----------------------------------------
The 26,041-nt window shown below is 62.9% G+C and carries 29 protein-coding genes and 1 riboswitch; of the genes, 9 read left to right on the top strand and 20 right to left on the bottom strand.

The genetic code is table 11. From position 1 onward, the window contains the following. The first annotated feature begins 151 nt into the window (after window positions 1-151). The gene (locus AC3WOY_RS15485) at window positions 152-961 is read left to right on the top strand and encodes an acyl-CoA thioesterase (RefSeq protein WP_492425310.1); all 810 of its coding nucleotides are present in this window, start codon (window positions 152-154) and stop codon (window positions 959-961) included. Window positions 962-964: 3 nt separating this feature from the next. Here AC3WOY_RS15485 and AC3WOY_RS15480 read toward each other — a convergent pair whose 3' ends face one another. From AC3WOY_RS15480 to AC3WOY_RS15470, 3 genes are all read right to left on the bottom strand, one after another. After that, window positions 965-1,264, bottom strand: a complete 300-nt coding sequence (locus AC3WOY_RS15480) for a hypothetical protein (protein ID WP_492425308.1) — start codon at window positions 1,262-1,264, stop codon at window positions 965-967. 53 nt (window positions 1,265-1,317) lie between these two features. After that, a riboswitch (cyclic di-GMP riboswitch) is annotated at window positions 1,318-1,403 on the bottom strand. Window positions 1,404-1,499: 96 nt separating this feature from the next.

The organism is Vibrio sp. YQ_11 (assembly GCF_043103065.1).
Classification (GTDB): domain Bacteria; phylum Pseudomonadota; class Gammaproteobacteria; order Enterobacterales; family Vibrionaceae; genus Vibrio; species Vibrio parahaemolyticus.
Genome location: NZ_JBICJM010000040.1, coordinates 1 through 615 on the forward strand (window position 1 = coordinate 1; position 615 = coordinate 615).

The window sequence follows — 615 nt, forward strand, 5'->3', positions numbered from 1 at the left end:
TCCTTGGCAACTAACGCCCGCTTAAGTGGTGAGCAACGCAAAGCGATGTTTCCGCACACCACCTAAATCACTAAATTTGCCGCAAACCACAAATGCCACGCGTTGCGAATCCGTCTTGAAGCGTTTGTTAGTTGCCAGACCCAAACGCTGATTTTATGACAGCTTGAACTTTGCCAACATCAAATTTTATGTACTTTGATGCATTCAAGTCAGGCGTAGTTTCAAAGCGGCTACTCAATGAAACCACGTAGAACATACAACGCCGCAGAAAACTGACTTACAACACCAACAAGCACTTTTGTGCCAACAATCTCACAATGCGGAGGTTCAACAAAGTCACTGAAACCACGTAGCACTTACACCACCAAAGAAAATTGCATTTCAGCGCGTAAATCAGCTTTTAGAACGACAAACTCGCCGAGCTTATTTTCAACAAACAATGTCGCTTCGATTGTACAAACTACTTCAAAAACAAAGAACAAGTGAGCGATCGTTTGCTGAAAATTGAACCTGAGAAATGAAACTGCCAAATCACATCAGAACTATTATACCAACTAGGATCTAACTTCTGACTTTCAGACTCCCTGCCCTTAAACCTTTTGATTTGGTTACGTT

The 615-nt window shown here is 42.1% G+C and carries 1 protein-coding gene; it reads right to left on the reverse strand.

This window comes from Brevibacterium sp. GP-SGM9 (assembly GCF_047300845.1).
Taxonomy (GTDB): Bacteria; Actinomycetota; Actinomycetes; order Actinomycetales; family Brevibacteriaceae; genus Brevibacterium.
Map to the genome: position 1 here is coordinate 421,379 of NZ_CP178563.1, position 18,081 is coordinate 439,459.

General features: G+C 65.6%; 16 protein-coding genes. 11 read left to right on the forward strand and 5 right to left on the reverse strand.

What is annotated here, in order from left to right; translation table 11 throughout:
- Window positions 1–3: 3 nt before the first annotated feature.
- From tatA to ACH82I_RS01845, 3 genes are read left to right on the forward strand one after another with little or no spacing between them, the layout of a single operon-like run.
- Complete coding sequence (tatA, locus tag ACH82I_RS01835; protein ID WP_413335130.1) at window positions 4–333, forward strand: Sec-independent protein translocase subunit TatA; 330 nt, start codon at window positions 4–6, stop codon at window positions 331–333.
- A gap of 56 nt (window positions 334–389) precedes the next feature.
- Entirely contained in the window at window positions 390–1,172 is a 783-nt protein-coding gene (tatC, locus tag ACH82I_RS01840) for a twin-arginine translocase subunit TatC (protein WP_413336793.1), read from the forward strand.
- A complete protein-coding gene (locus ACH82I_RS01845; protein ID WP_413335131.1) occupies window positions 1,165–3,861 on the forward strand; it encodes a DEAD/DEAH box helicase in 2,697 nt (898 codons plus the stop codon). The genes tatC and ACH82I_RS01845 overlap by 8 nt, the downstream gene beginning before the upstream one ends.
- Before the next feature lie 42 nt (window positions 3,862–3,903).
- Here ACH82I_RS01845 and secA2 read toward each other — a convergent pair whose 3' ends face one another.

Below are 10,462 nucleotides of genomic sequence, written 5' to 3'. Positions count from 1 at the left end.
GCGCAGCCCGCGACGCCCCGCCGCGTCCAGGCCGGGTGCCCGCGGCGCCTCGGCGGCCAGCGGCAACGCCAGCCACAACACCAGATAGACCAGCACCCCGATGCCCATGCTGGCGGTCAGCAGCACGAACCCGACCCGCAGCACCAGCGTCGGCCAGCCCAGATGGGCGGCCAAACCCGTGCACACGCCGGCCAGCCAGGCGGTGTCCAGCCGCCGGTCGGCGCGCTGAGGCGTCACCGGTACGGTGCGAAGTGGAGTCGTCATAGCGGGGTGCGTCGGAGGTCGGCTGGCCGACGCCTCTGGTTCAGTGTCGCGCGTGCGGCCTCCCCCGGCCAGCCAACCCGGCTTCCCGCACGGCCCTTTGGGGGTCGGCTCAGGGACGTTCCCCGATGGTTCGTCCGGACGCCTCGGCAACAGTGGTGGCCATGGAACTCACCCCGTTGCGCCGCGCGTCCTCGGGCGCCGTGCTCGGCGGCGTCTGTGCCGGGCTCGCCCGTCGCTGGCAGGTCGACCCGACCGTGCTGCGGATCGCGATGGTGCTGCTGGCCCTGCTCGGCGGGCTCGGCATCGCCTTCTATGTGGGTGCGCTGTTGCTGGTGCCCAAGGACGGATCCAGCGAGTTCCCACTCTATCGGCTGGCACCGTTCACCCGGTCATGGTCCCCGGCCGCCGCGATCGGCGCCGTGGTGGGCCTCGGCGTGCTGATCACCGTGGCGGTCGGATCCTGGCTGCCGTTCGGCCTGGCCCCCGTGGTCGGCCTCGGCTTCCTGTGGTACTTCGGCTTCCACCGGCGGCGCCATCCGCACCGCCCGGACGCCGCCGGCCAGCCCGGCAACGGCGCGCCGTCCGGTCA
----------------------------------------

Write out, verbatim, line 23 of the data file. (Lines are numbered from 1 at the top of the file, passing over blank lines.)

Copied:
GCGCAGCCCGCGACGCCCCGCCGCGTCCAGGCCGGGTGCCCGCGGCGCCTCGGCGGCCAGCGGCAACGCCAGCCACAACACCAGATAGACCAGCACCCCGATGCCCATGCTGGCGGTCAGCAGCACGAACCCGACCCGCAGCACCAGCGTCGGCCAGCCCAGATGGGCGGCCAAACCCGTGCACACGCCGGCCAGCCAGGCGGTGTCCAGCCGCCGGTCGGCGCGCTGAGGCGTCACCGGTACGGTGCGAAGTGGAGTCGTCATAGCGGGGTGCGTCGGAGGTCGGCTGGCCGACGCCTCTGGTTCAGTGTCGCGCGTGCGGCCTCCCCCGGCCAGCCAACCCGGCTTCCCGCACGGCCCTTTGGGGGTCGGCTCAGGGACGTTCCCCGATGGTTCGTCCGGACGCCTCGGCAACAGTGGTGGCCATGGAACTCACCCCGTTGCGCCGCGCGTCCTCGGGCGCCGTGCTCGGCGGCGTCTGTGCCGGGCTCGCCCGTCGCTGGCAGGTCGACCCGACCGTGCTGCGGATCGCGATGGTGCTGCTGGCCCTGCTCGGCGGGCTCGGCATCGCCTTCTATGTGGGTGCGCTGTTGCTGGTGCCCAAGGACGGATCCAGCGAGTTCCCACTCTATCGGCTGGCACCGTTCACCCGGTCATGGTCCCCGGCCGCCGCGATCGGCGCCGTGGTGGGCCTCGGCGTGCTGATCACCGTGGCGGTCGGATCCTGGCTGCCGTTCGGCCTGGCCCCCGTGGTCGGCCTCGGCTTCCTGTGGTACTTCGGCTTCCACCGGCGGCGCCATCCGCACCGCCCGGACGCCGCCGGCCAGCCCGGCAACGGCGCGCCGTCCGGTCA